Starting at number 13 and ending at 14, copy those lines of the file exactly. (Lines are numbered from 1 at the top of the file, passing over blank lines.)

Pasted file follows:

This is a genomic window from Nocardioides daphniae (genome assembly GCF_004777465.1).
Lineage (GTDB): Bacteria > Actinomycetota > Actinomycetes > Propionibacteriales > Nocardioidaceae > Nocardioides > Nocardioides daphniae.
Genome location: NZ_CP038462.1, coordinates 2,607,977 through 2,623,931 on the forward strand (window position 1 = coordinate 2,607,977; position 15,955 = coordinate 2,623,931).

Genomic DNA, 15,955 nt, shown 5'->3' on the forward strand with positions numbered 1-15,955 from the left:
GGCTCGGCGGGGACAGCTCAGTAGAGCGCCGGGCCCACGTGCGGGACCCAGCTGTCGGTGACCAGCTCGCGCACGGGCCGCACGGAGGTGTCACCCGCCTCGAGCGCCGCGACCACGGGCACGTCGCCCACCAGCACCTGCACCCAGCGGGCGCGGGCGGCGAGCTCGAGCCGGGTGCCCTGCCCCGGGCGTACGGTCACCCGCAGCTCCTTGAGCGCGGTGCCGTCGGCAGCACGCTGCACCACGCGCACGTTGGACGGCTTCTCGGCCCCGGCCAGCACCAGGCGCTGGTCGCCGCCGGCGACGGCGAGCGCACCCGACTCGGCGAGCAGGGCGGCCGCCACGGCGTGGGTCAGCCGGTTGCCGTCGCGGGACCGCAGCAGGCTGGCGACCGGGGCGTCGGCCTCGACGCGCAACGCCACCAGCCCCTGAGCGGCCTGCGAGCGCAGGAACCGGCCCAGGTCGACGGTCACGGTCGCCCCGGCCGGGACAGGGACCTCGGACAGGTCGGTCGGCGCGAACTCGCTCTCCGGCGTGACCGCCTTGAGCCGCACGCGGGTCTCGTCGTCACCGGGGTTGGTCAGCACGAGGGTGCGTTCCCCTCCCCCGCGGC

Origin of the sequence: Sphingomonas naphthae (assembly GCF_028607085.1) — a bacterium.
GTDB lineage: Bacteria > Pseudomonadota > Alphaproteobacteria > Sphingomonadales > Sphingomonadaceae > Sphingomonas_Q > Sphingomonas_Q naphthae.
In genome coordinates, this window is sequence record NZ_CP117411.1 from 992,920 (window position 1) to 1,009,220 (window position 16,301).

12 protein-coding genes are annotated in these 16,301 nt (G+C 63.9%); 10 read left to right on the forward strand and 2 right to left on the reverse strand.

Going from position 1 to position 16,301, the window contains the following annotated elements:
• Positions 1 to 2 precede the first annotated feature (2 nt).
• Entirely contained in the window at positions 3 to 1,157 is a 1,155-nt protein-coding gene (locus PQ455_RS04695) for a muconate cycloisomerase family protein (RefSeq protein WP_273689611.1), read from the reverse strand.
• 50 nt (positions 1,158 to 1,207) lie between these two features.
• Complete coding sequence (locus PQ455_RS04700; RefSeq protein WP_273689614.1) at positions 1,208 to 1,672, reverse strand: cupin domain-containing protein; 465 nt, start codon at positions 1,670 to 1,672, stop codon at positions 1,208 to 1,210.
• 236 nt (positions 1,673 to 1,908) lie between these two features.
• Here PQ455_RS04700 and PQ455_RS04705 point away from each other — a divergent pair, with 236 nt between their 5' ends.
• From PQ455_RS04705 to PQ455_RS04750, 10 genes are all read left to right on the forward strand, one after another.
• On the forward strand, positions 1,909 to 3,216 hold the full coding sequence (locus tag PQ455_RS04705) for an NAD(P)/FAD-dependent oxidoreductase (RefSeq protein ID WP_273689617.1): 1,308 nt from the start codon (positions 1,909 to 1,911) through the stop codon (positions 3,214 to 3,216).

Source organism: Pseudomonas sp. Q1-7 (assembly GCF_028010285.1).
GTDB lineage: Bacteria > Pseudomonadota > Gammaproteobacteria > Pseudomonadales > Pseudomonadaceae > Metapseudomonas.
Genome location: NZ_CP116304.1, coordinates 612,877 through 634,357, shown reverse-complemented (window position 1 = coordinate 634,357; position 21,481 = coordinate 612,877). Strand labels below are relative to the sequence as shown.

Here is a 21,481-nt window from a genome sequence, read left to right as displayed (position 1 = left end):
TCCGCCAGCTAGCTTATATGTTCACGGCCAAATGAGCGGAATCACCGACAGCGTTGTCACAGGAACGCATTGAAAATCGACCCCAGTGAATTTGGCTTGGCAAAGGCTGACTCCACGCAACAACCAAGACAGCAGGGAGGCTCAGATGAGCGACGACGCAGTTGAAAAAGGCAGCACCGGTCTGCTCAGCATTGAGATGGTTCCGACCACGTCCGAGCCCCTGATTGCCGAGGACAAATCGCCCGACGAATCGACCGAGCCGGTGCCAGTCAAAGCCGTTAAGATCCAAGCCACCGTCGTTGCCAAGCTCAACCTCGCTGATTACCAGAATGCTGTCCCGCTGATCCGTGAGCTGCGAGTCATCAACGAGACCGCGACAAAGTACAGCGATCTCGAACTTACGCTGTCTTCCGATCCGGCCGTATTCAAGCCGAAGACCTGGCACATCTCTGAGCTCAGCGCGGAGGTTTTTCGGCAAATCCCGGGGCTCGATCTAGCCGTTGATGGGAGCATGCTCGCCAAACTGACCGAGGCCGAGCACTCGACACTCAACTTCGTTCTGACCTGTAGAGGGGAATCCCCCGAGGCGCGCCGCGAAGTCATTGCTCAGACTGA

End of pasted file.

• 50 nt (positions 1,158 to 1,207) lie between these two features.
• Complete coding sequence (locus PQ455_RS04700; RefSeq protein WP_273689614.1) at positions 1,208 to 1,672, reverse strand: cupin domain-containing protein; 465 nt, start codon at positions 1,670 to 1,672, stop codon at positions 1,208 to 1,210.